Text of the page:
Years ago, Lazaridis decided to put much of his fortune into an institute that would study the questions that fascinated him when he was a University of Waterloo engineering student. On one hand, Einstein’s theories of space, time and gravity. On the other, the odd but powerful insights of quantum mechanics. In 2000, with $100 million from Lazaridis and $20 million from two other RIM partners, the Perimeter Institute for Theoretical Physics set up shop in the old post office building on King Street.
Since then it has grown steadily. In 2004, Perimeter moved into a slate-black 6,000-sq.-m building on the shore of Silver Lake in Waterloo Park. Already this summer, work crews were building an extension that will nearly double the institute’s floor space. Its faculty size will triple.
(Current full-time faculty is only 11, but if you add faculty it shares with area universities, visiting scholars, post-docs and graduate students, there are about 100 people thinking in the building on an ordinary day, and often about as many stopping through for a conference or seminar.) Enrolment at Perimeter Scholars International will double. The Distinguished Research Chairs will grow in number to 30.
But what do the people at Perimeter actually do? Many assume the institute must be the research and development branch of Research in Motion. This is not even remotely true. There are no laboratories at Perimeter. It has no equipment for manufacturing anything. There is very little in the sleek four-storey building except boxes of chalk and an excellent bistro.
But establishing what the Perimeter theorists don’t do is easier than explaining what they do.
Even they have learned to leave it vague. “When the neighbours ask, I say I just want to understand why the universe works the way it does,” said Chris Fuchs, a tremendously engaging Texan who has been a visiting scholar at Perimeter since 2007. “And that’s when they usually say, ‘Isn’t it great that Stephen Hawking’s there?’ And I say, ‘Yeah, it is.’ ”
What Perimeter’s theorists do is think, singly and in groups. Sometimes they scribble equations on the chalkboards to enlist colleagues and visitors in their attempts to solve some new or nagging riddle. Once I passed Fuchs’s office on my way to the third-floor pop machine. He was staring intently, slack-jawed, at the chalkboard that makes up one wall of his office. When I returned 20 minutes later he had not moved.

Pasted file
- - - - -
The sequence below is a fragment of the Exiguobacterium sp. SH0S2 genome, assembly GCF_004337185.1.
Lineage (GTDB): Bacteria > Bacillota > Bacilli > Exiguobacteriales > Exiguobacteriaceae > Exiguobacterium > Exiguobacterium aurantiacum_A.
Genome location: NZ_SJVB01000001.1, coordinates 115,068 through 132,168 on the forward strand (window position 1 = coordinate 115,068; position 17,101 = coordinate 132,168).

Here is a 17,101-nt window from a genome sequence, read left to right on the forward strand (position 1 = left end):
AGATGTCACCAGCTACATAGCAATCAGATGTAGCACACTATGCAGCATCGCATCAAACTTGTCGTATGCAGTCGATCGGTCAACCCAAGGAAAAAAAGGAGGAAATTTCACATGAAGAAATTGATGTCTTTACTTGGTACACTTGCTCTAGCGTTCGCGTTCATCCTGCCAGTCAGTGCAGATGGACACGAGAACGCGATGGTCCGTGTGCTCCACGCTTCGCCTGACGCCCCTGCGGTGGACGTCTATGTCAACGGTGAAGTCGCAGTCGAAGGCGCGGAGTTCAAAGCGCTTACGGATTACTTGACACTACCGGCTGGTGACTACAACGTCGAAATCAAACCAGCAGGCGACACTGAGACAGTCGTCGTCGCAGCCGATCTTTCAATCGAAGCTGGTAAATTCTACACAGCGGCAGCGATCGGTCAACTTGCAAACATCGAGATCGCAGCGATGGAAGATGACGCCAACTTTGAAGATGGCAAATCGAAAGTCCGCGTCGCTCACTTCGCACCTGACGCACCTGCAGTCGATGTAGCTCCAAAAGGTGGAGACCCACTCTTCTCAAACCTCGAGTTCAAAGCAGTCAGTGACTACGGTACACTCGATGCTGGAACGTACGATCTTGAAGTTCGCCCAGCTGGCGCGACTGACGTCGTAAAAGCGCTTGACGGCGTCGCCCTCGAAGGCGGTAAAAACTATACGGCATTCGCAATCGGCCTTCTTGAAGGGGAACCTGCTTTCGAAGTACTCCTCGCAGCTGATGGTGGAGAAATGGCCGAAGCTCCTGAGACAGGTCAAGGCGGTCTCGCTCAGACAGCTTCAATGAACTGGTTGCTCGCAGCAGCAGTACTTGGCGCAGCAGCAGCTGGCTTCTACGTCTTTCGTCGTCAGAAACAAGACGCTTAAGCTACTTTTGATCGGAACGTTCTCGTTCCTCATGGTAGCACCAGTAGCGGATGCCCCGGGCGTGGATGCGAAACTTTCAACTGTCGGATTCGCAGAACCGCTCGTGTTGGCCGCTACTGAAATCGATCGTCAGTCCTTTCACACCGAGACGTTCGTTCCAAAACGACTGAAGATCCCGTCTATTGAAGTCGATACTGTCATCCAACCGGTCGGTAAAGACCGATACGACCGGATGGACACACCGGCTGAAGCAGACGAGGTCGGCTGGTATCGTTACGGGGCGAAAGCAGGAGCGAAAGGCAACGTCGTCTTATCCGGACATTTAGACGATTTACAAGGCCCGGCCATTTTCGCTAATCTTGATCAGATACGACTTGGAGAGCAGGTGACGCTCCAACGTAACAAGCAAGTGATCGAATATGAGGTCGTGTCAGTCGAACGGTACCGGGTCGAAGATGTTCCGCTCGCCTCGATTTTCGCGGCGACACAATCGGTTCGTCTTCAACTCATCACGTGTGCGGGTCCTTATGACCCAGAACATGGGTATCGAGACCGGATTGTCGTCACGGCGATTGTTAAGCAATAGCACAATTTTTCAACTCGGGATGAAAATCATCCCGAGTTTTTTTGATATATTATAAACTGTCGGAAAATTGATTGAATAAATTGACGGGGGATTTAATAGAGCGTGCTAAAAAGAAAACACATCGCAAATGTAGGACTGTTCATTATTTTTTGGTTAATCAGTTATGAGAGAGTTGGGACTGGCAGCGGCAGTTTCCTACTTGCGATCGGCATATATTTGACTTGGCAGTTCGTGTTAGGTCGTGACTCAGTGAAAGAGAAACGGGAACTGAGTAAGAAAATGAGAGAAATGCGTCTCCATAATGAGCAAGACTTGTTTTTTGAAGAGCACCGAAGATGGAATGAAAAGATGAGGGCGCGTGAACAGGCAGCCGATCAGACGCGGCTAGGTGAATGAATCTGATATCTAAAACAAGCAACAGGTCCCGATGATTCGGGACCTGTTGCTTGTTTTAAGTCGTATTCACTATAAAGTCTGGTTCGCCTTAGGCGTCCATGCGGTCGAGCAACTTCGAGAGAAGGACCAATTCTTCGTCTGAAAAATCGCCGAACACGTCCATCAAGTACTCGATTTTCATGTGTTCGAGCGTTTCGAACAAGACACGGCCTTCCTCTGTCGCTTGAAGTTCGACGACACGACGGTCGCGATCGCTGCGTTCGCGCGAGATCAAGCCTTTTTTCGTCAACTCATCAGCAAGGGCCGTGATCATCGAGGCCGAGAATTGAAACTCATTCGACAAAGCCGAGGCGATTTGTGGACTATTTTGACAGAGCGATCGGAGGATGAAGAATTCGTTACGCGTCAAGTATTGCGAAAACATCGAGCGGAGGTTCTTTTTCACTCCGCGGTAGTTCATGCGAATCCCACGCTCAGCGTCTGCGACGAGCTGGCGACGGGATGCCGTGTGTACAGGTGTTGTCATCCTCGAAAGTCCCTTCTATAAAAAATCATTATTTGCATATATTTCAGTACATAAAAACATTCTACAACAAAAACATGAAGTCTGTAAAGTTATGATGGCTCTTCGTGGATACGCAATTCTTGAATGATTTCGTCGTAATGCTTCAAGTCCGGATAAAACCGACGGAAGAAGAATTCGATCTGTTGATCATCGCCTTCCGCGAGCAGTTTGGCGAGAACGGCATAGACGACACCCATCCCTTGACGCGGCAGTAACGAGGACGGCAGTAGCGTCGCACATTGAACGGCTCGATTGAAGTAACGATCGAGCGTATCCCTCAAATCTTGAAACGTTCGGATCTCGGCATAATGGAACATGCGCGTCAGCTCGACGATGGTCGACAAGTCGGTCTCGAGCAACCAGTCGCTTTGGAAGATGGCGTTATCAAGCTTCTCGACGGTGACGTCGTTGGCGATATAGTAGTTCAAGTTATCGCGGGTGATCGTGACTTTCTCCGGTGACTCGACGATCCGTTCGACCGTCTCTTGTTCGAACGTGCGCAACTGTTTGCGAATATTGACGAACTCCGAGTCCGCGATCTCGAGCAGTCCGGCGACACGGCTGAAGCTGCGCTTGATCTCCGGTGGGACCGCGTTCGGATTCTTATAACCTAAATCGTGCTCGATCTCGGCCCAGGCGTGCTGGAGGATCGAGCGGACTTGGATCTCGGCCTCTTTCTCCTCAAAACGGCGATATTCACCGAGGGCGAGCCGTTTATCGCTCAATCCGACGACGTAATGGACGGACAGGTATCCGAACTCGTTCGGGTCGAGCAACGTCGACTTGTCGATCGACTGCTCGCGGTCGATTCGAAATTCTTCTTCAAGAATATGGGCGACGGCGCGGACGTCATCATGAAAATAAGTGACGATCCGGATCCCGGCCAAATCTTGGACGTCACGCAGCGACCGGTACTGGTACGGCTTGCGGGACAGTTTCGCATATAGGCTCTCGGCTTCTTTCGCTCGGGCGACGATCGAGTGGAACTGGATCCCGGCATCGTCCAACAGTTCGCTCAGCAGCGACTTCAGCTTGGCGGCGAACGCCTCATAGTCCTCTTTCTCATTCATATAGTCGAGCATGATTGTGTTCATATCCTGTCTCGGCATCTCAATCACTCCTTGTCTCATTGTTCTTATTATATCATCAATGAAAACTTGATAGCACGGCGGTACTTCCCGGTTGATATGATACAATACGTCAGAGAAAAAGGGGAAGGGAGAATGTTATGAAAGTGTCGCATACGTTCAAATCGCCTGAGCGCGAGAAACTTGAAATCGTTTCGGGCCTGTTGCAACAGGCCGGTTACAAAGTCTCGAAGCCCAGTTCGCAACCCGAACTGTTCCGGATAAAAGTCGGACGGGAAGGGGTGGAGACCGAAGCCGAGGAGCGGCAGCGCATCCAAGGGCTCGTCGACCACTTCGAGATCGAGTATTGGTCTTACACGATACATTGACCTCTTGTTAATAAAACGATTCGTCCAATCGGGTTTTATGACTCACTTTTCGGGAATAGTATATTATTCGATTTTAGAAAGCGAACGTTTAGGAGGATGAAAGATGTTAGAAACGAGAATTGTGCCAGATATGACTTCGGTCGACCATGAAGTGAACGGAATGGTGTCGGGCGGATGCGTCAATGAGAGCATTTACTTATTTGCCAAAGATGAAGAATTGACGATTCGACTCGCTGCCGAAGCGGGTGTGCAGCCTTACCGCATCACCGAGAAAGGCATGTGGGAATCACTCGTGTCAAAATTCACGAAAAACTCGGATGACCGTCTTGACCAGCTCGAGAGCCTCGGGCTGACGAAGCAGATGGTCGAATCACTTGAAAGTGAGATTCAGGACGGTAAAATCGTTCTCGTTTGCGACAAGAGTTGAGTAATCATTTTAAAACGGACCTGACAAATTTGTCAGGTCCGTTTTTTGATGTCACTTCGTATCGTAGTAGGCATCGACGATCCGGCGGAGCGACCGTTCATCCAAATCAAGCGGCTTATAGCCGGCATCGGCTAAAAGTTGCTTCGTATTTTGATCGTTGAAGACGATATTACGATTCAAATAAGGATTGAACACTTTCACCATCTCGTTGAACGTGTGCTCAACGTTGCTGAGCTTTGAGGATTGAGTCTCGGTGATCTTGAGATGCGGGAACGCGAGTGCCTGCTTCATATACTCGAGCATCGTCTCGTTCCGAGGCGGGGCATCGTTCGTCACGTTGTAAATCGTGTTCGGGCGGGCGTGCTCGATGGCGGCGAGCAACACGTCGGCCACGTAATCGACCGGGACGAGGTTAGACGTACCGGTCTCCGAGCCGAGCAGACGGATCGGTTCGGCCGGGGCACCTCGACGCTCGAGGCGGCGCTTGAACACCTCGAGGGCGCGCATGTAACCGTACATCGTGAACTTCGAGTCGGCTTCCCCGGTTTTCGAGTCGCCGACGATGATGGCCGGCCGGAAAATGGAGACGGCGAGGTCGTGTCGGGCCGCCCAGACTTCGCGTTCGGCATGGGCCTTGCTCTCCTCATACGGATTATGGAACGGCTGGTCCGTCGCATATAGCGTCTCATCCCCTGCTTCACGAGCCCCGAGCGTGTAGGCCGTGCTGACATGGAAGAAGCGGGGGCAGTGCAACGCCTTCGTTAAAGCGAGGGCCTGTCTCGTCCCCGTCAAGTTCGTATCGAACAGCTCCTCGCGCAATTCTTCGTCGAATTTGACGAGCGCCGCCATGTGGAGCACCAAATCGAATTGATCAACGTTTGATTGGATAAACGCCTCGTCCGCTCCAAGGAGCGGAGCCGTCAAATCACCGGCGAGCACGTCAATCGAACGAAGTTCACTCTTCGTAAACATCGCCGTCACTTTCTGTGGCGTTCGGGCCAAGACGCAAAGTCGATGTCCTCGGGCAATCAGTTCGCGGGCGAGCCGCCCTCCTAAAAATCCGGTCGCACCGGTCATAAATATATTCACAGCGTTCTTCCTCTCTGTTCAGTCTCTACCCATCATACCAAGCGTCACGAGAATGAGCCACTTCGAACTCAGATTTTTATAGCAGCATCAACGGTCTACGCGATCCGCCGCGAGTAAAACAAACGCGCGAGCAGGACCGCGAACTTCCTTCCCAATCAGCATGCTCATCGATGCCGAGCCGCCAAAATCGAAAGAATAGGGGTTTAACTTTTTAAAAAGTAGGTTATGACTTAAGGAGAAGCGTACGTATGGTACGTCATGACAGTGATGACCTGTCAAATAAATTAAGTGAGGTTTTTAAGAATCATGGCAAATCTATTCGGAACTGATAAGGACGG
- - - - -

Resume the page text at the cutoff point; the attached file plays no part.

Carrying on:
What they think about, from assorted conceptual angles that make up the subdisciplines of modern theoretical physics, are ways to refine, extend and, ideally, reconcile the two great early 20th-century advances in physics—general relativity and quantum mechanics. Relativity refers to Albert Einstein’s realization that space and time are aspects of the same thing, as are matter and energy. Einstein described how massive bodies like stars warp the space-time around them, bending the fabric of existence in a way we experience as gravity.
Quantum mechanics is the product of research into the behaviour of the component parts of atoms by Einstein’s contemporaries—Bohr, Heisenberg, Schrödinger and others. What they found is so odd it still puzzles physicists. A particle can sometimes be in one place and, in a way, somewhere else at the same time. Observing a particle to find out where it is destroys any chance of knowing for sure where it’s going. Two particles can become “entangled” so that a change to one particle will be reflected in a change to the other, no matter how distant.
In nearly a century of investigation, researchers have made great use of these odd insights.
Electronics depends on the quantum behaviour of electrons moving through semiconductors.
The same phenomena drive lasers, DVD players, computers, electron microscopes. The Nobel-winning physicist Leon Lederman has said that quantum mechanics is responsible for one-third of U.S. GDP.